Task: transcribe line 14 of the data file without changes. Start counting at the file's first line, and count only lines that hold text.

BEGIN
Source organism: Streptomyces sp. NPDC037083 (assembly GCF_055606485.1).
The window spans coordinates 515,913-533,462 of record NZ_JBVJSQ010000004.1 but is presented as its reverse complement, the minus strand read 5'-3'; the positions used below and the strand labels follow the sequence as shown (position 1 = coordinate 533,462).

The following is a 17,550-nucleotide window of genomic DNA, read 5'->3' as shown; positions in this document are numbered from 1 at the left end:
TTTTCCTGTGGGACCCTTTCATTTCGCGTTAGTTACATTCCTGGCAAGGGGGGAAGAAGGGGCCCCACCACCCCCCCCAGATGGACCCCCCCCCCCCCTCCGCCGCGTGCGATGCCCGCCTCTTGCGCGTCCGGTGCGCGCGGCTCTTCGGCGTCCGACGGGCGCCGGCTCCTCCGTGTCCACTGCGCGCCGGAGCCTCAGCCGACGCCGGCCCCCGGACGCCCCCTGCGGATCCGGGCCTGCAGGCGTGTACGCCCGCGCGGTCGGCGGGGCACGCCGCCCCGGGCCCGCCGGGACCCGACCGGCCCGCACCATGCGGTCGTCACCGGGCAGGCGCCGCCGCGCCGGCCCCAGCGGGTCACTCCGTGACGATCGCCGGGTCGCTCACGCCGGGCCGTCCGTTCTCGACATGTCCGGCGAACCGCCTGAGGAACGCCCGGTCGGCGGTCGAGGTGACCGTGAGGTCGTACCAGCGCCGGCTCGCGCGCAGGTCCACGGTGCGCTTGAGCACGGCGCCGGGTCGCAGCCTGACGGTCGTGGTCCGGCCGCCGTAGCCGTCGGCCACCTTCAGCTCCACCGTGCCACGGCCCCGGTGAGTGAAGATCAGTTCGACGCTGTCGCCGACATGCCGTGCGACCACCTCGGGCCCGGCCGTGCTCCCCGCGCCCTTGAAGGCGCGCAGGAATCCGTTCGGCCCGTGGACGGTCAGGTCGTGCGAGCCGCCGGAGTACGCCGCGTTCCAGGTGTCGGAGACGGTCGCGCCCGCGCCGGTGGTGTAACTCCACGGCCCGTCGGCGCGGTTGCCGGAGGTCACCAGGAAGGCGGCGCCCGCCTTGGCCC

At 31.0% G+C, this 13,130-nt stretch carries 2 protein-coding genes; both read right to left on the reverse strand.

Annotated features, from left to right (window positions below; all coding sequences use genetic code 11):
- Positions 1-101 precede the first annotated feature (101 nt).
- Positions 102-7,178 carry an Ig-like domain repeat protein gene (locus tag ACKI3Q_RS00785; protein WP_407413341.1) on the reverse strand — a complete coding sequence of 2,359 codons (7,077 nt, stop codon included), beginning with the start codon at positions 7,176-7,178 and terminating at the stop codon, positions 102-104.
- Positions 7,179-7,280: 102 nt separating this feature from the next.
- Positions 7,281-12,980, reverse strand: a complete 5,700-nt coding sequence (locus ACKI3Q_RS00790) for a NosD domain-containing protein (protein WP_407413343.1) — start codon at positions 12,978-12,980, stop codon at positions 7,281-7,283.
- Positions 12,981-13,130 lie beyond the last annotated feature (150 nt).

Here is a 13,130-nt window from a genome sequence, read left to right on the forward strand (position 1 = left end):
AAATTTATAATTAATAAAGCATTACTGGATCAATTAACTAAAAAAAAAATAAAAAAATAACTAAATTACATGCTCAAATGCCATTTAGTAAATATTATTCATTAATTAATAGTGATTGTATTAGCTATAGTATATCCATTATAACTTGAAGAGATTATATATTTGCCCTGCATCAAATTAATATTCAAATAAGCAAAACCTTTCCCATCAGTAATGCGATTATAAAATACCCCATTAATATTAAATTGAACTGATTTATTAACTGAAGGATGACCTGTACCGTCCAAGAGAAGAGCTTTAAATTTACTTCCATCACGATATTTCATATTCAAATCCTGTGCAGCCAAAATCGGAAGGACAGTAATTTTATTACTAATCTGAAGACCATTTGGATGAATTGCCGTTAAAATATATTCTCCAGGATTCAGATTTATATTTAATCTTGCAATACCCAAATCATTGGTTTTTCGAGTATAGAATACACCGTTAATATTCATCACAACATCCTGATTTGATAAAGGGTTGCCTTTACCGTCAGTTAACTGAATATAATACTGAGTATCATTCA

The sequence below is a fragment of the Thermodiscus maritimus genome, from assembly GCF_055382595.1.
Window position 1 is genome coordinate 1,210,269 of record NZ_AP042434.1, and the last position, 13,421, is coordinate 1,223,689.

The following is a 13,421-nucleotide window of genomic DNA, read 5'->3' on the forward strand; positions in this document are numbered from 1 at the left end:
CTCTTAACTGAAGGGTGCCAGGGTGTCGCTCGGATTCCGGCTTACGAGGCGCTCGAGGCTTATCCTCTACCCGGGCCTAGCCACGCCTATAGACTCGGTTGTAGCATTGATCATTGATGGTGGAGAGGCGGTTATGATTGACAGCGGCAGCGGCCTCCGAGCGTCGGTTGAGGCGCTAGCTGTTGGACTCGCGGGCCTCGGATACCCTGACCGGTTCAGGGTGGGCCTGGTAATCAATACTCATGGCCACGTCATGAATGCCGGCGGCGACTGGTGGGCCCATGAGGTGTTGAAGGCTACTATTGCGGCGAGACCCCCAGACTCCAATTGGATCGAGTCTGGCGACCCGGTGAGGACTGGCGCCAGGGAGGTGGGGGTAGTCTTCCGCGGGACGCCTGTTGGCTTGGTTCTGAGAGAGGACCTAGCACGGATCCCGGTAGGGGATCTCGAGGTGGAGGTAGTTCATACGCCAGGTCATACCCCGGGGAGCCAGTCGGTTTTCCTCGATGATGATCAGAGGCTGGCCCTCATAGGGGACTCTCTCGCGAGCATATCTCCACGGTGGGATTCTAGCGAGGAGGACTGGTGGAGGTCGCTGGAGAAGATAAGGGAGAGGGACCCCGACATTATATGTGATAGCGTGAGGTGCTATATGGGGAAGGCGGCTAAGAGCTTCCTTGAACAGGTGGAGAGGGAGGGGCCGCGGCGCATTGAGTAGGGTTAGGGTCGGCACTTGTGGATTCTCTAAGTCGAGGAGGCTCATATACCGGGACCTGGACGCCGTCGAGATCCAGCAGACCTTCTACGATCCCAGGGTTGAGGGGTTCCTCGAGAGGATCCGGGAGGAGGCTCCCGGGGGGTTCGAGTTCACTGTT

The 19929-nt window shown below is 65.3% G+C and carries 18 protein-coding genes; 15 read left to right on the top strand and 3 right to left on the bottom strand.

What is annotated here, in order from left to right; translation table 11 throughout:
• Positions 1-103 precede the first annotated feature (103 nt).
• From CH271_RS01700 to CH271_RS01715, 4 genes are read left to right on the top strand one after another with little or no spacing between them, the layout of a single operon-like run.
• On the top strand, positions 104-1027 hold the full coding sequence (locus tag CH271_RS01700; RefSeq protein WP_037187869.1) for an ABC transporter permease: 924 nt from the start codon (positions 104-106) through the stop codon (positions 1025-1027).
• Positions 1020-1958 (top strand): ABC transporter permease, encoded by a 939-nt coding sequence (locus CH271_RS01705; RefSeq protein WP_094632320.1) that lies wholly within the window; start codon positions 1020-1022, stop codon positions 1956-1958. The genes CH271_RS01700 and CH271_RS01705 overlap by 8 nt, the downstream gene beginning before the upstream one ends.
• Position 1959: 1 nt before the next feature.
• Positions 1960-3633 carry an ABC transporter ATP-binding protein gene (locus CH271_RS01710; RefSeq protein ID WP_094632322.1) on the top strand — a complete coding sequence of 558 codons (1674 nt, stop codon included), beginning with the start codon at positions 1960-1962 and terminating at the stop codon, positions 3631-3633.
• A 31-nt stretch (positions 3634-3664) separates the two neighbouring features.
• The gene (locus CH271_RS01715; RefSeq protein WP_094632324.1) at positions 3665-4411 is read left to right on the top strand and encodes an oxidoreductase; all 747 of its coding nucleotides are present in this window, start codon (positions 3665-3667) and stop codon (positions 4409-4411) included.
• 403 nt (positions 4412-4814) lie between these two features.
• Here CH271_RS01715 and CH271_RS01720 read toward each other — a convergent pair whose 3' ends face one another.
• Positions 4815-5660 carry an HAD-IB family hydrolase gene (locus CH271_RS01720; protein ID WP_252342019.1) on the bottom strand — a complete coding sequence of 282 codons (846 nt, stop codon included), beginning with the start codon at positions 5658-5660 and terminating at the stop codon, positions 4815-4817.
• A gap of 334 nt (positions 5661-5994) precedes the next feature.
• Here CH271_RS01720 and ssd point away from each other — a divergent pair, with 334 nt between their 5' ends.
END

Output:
The sequence below is a fragment of the Thermodiscus maritimus genome, from assembly GCF_055382595.1.